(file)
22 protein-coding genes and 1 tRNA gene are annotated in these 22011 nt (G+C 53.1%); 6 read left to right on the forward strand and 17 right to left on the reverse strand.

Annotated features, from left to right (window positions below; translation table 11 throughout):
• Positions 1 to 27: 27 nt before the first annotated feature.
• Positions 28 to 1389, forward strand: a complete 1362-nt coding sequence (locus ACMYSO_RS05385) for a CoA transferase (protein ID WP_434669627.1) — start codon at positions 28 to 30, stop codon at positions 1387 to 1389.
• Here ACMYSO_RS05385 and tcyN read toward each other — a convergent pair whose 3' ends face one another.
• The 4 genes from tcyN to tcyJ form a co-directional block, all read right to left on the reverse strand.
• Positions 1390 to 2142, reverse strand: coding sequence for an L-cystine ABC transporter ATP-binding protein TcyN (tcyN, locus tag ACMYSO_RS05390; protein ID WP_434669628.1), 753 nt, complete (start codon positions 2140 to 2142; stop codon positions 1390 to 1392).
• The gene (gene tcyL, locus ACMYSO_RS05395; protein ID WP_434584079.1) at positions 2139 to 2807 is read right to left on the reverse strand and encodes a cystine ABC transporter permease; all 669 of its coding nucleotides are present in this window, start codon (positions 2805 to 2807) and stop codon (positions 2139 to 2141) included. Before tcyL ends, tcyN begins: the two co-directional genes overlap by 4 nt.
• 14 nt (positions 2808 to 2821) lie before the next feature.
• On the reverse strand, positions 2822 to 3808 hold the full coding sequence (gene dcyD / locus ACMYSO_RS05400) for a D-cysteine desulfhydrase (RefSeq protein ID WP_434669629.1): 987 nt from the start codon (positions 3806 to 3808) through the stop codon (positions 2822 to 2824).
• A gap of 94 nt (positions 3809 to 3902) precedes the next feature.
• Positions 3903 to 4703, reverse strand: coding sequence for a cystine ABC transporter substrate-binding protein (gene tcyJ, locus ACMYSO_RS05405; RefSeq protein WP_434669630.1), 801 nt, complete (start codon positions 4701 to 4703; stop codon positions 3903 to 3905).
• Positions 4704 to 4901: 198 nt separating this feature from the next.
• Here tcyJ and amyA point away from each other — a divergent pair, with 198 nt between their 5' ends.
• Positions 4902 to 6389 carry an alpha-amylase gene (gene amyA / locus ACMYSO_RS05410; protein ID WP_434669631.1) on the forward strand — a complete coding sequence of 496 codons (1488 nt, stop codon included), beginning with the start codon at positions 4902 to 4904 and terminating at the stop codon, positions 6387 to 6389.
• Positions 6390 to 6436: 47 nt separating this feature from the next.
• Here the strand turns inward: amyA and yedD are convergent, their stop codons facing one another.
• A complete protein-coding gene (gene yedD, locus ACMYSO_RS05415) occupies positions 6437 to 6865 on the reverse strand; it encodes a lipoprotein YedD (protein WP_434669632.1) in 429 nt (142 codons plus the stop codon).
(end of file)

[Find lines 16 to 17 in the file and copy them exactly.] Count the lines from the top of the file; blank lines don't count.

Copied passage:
• Positions 6390 to 6436: 47 nt separating this feature from the next.
• Here the strand turns inward: amyA and yedD are convergent, their stop codons facing one another.